2018 State Legislature: Groups protest for early childhood ed

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The New Mexican

Lines of young children filed into the Roundhouse on Thursday wearing cowboy hats, bandanas and sheriff’s badges for another showdown of sorts over funding for early childhood education.

The kids are likely to be outgunned politically as long as fiscally conservative Democrats hold sway in the state Senate.

The 1,000 Kid March, as it is known, has turned into an annual event at the state Capitol – a bit of political theater that can feel downright Capraesque. It brings a visceral debate over how New Mexico’s oil and gas wealth should be used.

The event’s organizers, the advocacy group Invest in Kids Now and the nonprofit Catholic Health Initiatives St. Joseph’s Children, argue the state should use an additional 1 percent of investment revenues from New Mexico’s multibillion-dollar Land Grant Permanent Fund each year to boost early childhood education programs -- an amount that would start at about $140 million annually and grow from there.

Funded with revenue from oil and gas production on state trust lands, the endowment now totals about $17 billion; 5 percent of its investment revenues already go to the state’s public education system.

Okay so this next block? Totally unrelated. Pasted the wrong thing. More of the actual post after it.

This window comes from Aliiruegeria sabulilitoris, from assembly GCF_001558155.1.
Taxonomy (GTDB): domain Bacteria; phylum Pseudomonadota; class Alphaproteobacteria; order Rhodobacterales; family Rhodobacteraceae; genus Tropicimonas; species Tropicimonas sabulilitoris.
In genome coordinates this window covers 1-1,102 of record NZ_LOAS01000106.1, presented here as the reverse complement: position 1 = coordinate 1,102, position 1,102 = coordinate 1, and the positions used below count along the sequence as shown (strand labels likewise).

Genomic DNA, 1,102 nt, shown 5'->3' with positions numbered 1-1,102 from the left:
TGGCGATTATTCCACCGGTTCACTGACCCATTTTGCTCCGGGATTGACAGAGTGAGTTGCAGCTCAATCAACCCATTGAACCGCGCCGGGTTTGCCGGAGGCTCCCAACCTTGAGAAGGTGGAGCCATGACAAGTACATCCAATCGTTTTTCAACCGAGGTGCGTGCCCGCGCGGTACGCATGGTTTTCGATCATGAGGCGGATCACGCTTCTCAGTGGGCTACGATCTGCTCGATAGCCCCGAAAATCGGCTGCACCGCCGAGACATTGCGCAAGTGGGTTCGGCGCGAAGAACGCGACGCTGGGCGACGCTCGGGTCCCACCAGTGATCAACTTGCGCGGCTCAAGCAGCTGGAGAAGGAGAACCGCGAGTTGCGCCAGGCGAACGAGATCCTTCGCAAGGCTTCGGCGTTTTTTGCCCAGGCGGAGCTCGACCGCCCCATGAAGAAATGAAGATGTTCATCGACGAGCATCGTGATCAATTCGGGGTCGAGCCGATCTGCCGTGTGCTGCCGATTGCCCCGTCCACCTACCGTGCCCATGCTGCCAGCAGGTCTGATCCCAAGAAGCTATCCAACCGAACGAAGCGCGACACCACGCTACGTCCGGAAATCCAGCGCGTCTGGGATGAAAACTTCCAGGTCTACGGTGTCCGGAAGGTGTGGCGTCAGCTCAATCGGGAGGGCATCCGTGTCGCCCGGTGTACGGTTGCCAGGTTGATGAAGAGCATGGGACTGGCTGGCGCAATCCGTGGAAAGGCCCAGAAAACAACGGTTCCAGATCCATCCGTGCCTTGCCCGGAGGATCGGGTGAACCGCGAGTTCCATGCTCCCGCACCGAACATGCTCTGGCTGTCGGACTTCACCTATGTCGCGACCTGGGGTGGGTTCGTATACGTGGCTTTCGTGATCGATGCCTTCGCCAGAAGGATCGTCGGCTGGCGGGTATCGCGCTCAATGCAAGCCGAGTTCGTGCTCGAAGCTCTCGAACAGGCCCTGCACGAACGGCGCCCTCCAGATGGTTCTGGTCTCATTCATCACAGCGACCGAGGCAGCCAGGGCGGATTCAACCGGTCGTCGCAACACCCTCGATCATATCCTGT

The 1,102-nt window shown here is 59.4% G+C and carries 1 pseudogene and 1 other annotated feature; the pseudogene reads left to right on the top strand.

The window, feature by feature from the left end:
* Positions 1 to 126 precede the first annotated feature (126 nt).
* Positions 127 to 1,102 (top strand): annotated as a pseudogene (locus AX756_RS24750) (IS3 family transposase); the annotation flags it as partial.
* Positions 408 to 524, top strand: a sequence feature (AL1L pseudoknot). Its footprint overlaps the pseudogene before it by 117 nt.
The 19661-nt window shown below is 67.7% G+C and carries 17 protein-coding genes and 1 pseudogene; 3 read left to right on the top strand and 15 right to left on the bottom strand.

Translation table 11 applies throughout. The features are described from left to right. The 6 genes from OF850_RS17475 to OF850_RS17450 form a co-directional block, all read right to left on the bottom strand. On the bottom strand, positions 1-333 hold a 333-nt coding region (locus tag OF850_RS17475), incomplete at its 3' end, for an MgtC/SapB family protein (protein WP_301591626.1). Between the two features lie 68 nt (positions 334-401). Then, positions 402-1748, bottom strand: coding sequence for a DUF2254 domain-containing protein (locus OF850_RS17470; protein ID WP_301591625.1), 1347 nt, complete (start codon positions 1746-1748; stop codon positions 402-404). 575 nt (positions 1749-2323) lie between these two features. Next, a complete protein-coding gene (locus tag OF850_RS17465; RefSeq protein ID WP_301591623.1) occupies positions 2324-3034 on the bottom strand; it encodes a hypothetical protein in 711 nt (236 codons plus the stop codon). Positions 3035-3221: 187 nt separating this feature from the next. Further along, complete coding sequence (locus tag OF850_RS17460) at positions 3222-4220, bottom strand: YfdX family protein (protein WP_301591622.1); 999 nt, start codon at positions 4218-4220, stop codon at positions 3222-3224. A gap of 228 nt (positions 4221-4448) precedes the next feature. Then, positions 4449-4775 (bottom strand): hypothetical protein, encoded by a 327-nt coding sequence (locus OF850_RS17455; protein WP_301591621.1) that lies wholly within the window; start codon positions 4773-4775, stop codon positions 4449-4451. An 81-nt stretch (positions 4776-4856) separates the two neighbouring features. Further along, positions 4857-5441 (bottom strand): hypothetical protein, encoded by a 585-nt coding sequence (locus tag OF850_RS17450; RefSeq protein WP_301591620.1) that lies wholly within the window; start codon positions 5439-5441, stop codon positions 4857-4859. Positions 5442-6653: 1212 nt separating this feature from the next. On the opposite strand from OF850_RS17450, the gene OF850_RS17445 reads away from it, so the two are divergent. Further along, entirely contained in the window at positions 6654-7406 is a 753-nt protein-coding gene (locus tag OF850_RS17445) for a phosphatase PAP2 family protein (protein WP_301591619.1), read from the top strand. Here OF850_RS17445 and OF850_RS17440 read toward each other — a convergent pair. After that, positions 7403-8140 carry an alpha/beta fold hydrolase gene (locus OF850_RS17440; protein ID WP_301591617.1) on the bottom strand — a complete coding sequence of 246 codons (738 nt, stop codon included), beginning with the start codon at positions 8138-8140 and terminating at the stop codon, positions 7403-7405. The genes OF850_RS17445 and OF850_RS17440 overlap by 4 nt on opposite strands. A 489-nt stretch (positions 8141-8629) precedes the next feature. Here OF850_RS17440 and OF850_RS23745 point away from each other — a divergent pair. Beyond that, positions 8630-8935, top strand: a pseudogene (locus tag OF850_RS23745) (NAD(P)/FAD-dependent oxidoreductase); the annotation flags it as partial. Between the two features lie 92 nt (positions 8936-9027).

Budget hawks have long argued that using a greater share of the fund would imperil it for future generations.

But backers of the idea argue the state should use a larger share now as it faces the highest child poverty rate in the nation – a factor linked to poor educational outcomes, health issues, higher rates of child abuse and neglect and other problems.

Numerous studies have shown that early childhood programs can help offset those effects of poverty.

“New Mexico is a rich state. It’s not a poor state,” said Allen Sánchez, president and CEO of CHI St. Joseph’s children, who long has pushed for the state to spend more of the endowment’s revenues on its children.

State Rep. Antonio “Moe” Maestas, a Democrat from Albuquerque who is sponsoring a constitutional amendment to put the idea to voters, said “1 percent is totally doable, it’s totally reasonable and it’s time this on the ballot.”

While the state House of Representatives passed such an amendment last year, the measure died in a Senate committee.

Both Gov. Susana Martinez and the Legislature are proposing increases in funding for early childhood education, but nothing on the magnitude the amendment would provide. The idea continues to draw scorn from fiscal conservatives.

The rally’s theme this year, with cowboy hats and all, was a reference to a 2017 editorial cartoon that appeared in the Albuquerque Journal depicting stagecoach drivers steering a load toward Santa Fe – a treasure chest of cash labeled “land grant permanent fund.”

“Keep yer eyes peeled!” one man says to the other. “I hear the Pre-K Gang hangs out in these parts!”

And so, after speaking about the constitutional amendment, Sánchez asked a crowd of children to raise their right hands, deputizing them into the “Pre-K Gang.”

“Do you promise to change New Mexico?” he asked, to a chorus of “yes.” “Do you promise to make the future brighter?”

Whether legislators agree the constitutional amendment will do just that remains unclear.

Contact Andrew Oxford at 986-3093 or aoxford@sfnewmexican.com.